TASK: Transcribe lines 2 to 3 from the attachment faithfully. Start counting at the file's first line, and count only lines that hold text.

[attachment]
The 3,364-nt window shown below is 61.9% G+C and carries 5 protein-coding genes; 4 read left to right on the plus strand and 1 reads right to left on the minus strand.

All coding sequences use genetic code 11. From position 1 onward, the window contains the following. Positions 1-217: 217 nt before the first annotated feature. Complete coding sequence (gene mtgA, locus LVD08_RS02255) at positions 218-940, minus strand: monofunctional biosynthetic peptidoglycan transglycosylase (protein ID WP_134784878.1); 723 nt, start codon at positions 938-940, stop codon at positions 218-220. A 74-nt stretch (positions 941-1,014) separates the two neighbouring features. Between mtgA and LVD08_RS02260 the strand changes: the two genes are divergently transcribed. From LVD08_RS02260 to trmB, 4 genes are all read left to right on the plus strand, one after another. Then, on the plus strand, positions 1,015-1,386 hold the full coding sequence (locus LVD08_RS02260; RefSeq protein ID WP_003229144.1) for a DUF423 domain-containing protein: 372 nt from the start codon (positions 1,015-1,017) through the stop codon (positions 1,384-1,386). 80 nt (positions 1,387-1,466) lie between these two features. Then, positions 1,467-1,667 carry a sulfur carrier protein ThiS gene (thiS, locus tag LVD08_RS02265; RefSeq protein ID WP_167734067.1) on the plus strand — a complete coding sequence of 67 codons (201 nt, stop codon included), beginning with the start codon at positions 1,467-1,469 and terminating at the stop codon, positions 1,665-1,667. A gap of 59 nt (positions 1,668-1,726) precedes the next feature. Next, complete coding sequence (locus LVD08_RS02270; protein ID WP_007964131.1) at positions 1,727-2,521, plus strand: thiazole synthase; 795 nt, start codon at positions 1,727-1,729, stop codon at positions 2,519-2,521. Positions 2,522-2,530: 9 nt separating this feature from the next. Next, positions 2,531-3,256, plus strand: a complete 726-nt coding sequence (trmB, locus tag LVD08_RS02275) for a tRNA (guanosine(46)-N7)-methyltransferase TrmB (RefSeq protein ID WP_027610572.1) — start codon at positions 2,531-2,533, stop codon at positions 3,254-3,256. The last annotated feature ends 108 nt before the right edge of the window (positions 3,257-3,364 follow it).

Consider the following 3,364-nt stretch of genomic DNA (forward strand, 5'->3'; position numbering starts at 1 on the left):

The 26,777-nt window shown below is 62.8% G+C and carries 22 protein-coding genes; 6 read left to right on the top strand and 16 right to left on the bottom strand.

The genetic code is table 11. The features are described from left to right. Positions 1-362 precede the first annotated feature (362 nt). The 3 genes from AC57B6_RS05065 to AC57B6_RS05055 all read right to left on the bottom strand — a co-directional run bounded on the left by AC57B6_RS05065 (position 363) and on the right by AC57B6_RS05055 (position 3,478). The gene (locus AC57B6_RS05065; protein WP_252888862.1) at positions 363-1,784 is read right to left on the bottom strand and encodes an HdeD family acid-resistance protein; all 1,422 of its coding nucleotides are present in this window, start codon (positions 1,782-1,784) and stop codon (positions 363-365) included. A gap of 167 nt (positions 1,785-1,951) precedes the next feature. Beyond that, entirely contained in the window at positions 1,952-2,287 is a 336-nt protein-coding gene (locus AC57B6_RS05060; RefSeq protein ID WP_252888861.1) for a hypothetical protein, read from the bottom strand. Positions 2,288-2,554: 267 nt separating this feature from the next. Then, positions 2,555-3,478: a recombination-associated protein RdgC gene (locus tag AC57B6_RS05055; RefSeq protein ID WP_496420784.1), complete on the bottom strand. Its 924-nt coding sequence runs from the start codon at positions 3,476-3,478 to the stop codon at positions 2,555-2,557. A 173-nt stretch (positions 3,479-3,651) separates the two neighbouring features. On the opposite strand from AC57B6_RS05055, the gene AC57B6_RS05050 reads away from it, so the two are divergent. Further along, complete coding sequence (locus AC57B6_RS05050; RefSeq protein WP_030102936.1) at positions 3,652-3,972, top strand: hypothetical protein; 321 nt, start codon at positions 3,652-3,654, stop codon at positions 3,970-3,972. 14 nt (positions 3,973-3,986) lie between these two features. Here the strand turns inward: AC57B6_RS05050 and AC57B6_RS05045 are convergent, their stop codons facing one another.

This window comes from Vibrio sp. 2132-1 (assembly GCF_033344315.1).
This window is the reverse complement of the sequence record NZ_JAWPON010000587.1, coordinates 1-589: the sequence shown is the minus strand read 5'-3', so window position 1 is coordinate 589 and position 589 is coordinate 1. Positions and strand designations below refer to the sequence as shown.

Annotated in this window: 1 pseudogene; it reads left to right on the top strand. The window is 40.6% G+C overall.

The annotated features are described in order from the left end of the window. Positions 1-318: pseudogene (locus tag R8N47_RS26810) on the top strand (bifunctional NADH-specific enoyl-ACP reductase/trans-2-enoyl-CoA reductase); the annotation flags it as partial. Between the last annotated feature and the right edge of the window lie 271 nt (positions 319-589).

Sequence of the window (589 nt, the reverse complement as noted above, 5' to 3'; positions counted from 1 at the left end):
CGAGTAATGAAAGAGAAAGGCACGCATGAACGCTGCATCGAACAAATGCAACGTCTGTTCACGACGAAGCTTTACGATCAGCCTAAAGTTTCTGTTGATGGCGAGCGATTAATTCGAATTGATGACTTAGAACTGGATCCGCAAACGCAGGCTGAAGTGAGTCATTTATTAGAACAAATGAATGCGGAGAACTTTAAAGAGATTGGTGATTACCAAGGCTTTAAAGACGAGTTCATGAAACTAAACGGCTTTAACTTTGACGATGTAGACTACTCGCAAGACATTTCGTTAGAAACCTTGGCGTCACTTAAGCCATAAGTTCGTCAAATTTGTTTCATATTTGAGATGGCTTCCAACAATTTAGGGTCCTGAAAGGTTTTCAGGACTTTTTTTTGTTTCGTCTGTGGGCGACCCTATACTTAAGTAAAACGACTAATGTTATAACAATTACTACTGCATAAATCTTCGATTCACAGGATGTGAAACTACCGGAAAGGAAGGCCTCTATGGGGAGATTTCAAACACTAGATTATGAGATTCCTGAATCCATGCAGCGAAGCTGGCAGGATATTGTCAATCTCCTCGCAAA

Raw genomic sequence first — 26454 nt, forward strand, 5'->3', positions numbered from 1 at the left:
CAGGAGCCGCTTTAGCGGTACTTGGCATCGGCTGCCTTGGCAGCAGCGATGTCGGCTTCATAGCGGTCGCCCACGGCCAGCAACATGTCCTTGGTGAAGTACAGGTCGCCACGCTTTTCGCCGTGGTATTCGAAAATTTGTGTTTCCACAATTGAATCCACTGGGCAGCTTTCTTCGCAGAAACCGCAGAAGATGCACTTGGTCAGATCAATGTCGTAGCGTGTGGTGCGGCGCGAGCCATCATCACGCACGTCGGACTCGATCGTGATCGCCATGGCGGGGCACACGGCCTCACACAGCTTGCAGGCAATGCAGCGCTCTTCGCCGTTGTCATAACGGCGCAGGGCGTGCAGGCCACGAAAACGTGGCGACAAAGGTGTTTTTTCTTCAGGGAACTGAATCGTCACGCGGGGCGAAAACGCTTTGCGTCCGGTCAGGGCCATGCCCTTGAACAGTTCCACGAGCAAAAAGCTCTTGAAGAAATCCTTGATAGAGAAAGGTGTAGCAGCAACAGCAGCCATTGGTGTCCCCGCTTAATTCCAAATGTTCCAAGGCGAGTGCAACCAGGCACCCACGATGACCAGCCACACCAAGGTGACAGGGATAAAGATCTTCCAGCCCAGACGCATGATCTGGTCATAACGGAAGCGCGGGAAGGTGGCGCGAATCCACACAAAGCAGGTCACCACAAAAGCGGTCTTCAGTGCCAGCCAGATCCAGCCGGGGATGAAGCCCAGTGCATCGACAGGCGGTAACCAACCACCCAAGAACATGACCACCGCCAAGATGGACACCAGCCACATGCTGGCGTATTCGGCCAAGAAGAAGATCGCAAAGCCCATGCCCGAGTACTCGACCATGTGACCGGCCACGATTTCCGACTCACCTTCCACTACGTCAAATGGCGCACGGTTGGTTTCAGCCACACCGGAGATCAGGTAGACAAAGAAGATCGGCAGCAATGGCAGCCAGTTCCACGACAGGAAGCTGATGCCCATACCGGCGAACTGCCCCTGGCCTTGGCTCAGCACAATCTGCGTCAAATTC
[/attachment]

All coding sequences use genetic code 11. From position 1 onward, the window contains the following. Positions 1-217: 217 nt before the first annotated feature. Complete coding sequence (gene mtgA, locus LVD08_RS02255) at positions 218-940, minus strand: monofunctional biosynthetic peptidoglycan transglycosylase (protein ID WP_134784878.1); 723 nt, start codon at positions 938-940, stop codon at positions 218-220. A 74-nt stretch (positions 941-1,014) separates the two neighbouring features. Between mtgA and LVD08_RS02260 the strand changes: the two genes are divergently transcribed. From LVD08_RS02260 to trmB, 4 genes are all read left to right on the plus strand, one after another. Then, on the plus strand, positions 1,015-1,386 hold the full coding sequence (locus LVD08_RS02260; RefSeq protein ID WP_003229144.1) for a DUF423 domain-containing protein: 372 nt from the start codon (positions 1,015-1,017) through the stop codon (positions 1,384-1,386). 80 nt (positions 1,387-1,466) lie between these two features. Then, positions 1,467-1,667 carry a sulfur carrier protein ThiS gene (thiS, locus tag LVD08_RS02265; RefSeq protein ID WP_167734067.1) on the plus strand — a complete coding sequence of 67 codons (201 nt, stop codon included), beginning with the start codon at positions 1,467-1,469 and terminating at the stop codon, positions 1,665-1,667. A gap of 59 nt (positions 1,668-1,726) precedes the next feature. Next, complete coding sequence (locus LVD08_RS02270; protein ID WP_007964131.1) at positions 1,727-2,521, plus strand: thiazole synthase; 795 nt, start codon at positions 1,727-1,729, stop codon at positions 2,519-2,521. Positions 2,522-2,530: 9 nt separating this feature from the next. Next, positions 2,531-3,256, plus strand: a complete 726-nt coding sequence (trmB, locus tag LVD08_RS02275) for a tRNA (guanosine(46)-N7)-methyltransferase TrmB (RefSeq protein ID WP_027610572.1) — start codon at positions 2,531-2,533, stop codon at positions 3,254-3,256. The last annotated feature ends 108 nt before the right edge of the window (positions 3,257-3,364 follow it).

Consider the following 3,364-nt stretch of genomic DNA (forward strand, 5'->3'; position numbering starts at 1 on the left):